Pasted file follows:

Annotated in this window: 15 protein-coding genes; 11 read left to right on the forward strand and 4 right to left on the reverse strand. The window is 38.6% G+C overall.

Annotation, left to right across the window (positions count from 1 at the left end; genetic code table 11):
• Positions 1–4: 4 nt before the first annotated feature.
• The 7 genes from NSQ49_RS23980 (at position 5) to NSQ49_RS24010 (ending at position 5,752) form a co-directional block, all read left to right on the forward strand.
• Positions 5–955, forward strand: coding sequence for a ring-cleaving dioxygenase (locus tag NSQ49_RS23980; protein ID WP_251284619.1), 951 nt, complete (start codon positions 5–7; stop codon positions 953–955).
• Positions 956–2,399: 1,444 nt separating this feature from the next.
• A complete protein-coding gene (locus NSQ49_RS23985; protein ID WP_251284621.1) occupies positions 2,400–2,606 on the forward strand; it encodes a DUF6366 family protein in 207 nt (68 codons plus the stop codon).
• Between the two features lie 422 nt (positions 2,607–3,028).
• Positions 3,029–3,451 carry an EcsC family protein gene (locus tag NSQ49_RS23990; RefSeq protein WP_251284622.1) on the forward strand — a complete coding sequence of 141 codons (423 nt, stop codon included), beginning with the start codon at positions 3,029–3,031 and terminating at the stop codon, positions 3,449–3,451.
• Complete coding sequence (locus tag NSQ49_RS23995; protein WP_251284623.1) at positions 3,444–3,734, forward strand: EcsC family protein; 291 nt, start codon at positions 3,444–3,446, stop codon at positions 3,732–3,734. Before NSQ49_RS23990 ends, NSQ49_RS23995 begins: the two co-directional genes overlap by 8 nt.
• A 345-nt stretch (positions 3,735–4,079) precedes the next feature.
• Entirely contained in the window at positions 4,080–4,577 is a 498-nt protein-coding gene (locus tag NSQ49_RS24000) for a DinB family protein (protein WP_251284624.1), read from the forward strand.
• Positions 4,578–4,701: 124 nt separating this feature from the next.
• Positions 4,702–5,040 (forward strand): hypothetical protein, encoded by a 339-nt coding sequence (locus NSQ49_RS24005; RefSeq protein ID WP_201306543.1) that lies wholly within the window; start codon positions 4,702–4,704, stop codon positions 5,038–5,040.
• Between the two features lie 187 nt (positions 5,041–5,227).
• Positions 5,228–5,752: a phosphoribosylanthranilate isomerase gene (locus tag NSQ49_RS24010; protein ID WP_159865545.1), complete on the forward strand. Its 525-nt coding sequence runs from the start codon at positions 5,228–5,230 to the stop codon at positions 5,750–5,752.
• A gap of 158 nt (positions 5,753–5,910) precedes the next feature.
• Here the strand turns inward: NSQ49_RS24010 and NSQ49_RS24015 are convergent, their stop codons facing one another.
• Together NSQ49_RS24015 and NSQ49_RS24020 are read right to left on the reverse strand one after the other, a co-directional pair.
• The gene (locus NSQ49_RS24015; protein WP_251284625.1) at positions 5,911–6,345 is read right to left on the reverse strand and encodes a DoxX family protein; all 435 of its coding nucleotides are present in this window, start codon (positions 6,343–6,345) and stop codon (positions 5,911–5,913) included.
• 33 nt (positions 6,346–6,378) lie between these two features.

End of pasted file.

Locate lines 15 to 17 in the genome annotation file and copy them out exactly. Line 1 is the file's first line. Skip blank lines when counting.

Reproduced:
• Between the two features lie 187 nt (positions 5,041–5,227).
• Positions 5,228–5,752: a phosphoribosylanthranilate isomerase gene (locus tag NSQ49_RS24010; protein ID WP_159865545.1), complete on the forward strand. Its 525-nt coding sequence runs from the start codon at positions 5,228–5,230 to the stop codon at positions 5,750–5,752.
• A gap of 158 nt (positions 5,753–5,910) precedes the next feature.